Revelstoke streets are decked for the season. Strands of Christmas lights wind up lampposts. Store window displays are in friendly competition. Cafes brew eggnog lattes and bake gingerbread cookies. The Revelstoke Secondary School band has sold plenty of seasonal wreaths, the grocery store has your pick of poinsettias, and homes are bright with Christmas lights.
It was the beginning of the 20th Century, and commercialism was on the march; religious overtones were becoming less apparent and by the time the First World War ended, Christmas was transitioning into a commercial secular holiday. International traditions including burning yule, hanging mistletoe and singing carols made their way to Canada and became incorporated into Canadian Christmas culture. Turkey replaced goose or beef, presents became more extravagant and Christmas shopping started earlier and earlier.
The history of Christmas is an intriguing one, but what are the changes and similarities between Christmas traditions of today and those of Revelstoke in the early twentieth century?
There are plenty of things that have held their place in our festive hearts. It is a time of nostalgia and tradition and of making new traditions.
The Christmas tree made its first Canadian appearance in 1781, though trees had long been utilized in pagan festivals and, from the fifteenth century, were a mainstay in German Christmas celebrations. Originally decorated with fruit and candles (more than one house fell victim to a tree fire), trees are now decorated according to the tastes of the homeowners. A wide array of ornaments and lights are available. The city of Revelstoke has intermittently had a lit tree downtown since the 1930s.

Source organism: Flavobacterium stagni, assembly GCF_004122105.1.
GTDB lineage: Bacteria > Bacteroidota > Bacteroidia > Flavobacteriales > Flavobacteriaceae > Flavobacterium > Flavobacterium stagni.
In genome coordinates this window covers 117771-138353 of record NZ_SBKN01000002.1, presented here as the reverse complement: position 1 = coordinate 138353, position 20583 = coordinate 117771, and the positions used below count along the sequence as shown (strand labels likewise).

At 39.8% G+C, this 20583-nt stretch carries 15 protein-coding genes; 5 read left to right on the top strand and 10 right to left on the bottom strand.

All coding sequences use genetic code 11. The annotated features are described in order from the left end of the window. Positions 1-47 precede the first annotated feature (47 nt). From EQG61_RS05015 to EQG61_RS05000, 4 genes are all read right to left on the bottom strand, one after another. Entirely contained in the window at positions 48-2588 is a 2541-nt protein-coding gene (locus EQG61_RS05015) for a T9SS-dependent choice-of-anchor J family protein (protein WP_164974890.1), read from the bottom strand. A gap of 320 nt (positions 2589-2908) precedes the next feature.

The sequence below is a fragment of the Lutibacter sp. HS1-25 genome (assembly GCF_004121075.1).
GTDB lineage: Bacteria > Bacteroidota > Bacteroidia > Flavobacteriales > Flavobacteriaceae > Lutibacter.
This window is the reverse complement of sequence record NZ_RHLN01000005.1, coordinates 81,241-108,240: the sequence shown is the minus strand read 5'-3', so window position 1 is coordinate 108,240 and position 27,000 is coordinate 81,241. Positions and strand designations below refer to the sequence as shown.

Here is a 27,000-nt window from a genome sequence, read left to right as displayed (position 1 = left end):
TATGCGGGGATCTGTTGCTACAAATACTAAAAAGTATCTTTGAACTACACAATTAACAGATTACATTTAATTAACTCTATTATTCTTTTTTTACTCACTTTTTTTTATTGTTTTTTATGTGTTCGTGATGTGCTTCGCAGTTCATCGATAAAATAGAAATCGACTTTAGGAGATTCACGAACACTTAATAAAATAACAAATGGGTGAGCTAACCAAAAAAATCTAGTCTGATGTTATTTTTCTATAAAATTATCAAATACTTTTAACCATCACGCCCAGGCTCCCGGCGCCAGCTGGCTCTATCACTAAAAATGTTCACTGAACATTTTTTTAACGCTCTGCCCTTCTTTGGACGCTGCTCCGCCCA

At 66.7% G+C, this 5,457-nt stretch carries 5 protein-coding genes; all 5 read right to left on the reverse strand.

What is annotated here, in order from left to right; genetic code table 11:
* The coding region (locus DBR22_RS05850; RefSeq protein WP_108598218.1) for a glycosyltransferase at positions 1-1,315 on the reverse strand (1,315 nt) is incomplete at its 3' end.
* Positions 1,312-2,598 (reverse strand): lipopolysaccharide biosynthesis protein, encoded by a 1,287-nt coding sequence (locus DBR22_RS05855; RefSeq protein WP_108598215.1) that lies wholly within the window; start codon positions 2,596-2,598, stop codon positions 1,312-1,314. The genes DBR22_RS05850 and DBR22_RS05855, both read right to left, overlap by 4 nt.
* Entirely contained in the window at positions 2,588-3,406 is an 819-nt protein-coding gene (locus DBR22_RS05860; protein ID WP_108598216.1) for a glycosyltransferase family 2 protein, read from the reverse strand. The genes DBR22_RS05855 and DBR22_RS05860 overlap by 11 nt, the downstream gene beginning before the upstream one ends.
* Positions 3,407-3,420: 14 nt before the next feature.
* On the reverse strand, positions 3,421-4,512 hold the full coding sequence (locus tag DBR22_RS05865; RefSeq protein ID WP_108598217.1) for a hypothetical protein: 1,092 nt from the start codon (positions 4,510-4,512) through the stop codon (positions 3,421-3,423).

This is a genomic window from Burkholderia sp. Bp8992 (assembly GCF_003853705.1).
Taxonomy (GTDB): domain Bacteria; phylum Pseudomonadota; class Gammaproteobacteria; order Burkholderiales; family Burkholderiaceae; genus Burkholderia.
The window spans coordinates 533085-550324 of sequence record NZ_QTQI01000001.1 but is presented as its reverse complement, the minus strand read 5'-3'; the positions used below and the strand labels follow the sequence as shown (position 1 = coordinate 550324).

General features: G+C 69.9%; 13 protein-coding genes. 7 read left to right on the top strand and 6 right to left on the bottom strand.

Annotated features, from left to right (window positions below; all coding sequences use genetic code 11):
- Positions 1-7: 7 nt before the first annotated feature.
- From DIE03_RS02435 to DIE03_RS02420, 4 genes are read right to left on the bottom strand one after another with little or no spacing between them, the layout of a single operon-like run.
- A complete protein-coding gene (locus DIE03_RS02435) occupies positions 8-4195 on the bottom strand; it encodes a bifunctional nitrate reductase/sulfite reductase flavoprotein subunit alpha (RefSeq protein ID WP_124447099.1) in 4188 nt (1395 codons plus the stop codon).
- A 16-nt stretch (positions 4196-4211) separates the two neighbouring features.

In contrast to today’s commercialism, a hundred years ago there was little mention of Christmas in papers or stores until the first of December. “The only ads in the paper in November regarding Christmas were from bakeries taking orders for Christmas cakes, which traditionally sit and age before being eaten,” explains Cathy English, curator of the Revelstoke Museum and Archives and local history buff.
Historically, Christmas celebrations were steeped in religion, and it was the churches and schools that had celebrations for the community. These celebrations often took place the week before Christmas in couple of weeks that followed. “The twelve days of Christmas actually start on Christmas eve,” says English. “They extend into January, so Christmas parties in the New Year were normal.”
Examples of post December 25th parties in Revelstoke include a memorable event on December 30, 1902, when the congregation of St. Peter’s church had a tea and dance, and a Santa deputy handed out presents to the children. Another post-Christmas celebration at the Roman Catholic Church involved sleigh rides and games.
The ‘shop local’ concept in rural communities, and embraced by many Revelstokians, hearkens back over a hundred years. The town paper of December 29, 1909 reads, “Christmas trade, although slow in the commencement, brightened up exceedingly towards Christmas eve and a large volume of business was done … The general opinion around the city is that the stock this year put in by the merchants was the best that has been seen in Revelstoke yet, the selection and quality being as good as can be secured in any big eastern house. Never was the fact more strongly demonstrated that our people should buy at home, than during the recent holidays and the merchants deserve all encouragement from the public.”
Winter celebrations hold a special place in our collective hearts, be they secular or religious, Christmas or Kwanzaa, Hanukkah, Solstice celebrations or Chinese New Year. The global call for kindness and gratitude, the desire to be with family and celebrate, seems universal in its appeal. Whatever and whenever you celebrate, may your holiday season be merry and bright.
*special thanks to Cathy English
This article first appeared in the December print issue of Revelstoke Mountaineer Magazine.